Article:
The uncanny flexibility of the Ariel Square Fours, from the 497cc and 597cc ‘cammies’ to the final pushrod-operated 997cc Mk. 2, always amazed those fortunate enough to road test these four-pot classics, as these excerpts from our archive bound volumes show.
Testing, testing! How the bike journos of old saw the Squariels
There’s a Standard Vanguard in the background as Motor Cycling’s late Midlands editor, Bernal Osborne, in the typical riding garb of the day, road tests a 1956 four-pipe Mk. 2 Ariel Square Four in a city setting.
Last month, starting with the first published road test of the original 4F 497cc overhead-camshaft Ariel Square Four in The Motor Cycle of April 9, 1931, we gave a brief outline of the development of this fabled machine.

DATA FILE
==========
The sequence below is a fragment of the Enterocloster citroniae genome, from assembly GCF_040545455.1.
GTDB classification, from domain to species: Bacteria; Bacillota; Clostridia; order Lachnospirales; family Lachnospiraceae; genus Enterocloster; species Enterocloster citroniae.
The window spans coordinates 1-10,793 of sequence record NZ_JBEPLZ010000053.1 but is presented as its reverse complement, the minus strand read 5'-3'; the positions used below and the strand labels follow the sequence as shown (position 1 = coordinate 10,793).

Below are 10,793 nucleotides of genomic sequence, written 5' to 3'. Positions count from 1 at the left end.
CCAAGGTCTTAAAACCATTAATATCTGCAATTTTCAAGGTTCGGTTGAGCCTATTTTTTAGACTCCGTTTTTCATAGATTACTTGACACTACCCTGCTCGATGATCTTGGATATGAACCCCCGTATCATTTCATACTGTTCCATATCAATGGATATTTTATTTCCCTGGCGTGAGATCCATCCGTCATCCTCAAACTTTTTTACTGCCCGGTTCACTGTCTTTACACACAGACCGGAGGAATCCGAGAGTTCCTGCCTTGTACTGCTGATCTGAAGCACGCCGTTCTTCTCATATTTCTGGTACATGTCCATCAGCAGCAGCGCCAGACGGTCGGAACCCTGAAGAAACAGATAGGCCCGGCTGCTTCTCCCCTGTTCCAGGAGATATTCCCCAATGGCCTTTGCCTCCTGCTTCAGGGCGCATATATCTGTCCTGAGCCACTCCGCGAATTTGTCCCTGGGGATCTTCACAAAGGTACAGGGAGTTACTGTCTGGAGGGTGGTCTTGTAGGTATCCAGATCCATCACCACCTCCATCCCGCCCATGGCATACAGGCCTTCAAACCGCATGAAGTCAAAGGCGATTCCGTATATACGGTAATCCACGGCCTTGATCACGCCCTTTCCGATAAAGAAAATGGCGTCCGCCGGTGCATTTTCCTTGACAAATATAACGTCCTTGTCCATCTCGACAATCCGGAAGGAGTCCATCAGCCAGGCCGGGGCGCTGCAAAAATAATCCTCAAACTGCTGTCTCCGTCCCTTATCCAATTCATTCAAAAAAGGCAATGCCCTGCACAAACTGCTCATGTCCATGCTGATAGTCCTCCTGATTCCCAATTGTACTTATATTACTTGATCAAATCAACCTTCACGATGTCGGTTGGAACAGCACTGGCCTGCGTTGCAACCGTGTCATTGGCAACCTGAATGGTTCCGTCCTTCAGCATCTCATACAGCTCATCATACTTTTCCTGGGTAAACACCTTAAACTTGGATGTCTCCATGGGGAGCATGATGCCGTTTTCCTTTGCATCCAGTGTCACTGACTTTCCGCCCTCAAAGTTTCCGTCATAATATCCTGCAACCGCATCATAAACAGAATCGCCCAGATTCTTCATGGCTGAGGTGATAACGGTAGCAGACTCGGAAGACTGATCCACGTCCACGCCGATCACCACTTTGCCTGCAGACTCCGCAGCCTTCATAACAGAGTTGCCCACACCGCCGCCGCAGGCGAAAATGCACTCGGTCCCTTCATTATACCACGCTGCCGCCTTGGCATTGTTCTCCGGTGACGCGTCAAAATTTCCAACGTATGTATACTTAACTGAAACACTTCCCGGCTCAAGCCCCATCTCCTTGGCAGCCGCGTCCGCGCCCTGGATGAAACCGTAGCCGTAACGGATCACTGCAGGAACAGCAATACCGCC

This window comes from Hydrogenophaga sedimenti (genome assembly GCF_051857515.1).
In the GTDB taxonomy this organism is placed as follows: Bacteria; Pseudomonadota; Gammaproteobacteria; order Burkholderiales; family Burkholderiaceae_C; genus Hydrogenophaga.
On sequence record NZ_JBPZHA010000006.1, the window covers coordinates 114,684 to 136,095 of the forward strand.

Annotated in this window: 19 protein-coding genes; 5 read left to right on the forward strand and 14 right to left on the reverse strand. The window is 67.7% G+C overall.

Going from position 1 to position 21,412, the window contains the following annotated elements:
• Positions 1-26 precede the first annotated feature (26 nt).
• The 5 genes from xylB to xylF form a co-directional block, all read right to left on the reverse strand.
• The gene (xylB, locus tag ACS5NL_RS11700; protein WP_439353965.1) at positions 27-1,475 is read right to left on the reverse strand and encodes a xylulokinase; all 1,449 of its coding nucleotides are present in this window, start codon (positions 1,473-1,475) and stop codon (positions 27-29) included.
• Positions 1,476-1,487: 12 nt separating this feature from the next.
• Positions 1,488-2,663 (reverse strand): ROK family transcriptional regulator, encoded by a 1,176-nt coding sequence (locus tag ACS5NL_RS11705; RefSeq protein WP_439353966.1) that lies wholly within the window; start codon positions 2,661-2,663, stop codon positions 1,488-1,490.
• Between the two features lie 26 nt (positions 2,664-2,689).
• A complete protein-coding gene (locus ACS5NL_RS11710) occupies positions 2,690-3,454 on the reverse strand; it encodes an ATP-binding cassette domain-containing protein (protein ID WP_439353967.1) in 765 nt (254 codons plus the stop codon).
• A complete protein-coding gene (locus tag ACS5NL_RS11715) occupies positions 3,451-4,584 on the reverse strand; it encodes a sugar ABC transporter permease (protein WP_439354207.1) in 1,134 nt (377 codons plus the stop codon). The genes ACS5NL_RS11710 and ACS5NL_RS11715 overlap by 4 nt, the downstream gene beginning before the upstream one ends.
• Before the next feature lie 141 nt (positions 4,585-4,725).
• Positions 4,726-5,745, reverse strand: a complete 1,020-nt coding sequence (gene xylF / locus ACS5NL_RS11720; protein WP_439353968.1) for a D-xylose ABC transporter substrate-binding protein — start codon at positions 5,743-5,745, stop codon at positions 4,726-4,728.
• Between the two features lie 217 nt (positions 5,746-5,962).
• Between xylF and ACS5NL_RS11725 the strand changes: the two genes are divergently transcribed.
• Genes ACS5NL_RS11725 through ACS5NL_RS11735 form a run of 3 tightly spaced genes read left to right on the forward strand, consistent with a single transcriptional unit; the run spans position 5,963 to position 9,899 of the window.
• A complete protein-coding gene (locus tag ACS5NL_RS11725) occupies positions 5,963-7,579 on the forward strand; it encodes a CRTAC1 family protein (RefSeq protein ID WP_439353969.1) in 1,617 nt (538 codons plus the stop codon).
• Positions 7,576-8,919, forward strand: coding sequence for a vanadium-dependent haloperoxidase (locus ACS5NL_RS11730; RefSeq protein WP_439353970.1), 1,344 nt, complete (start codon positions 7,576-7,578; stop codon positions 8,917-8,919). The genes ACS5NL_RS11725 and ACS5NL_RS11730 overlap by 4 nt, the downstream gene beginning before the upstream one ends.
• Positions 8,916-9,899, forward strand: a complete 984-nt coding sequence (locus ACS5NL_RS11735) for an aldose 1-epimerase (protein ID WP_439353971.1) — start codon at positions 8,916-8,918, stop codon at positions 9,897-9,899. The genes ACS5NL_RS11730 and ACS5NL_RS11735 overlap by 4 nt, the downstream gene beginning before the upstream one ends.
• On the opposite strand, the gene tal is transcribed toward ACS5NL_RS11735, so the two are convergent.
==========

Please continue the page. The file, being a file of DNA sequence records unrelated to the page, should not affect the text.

The euphoria that greeted the complex newcomer was mirrored in the report, with sentences like: “Becoming critical through experience, it is not often that the staff of The Motor Cycle can apply superlatives to almost every feature of a particular motor cycle.”
Within a year a 597cc model had been introduced, presumably for sidecar use, and for a while was sold alongside the original.
By then the road testers, while still enthusiastic about the machine, had started to note a few faults as well.
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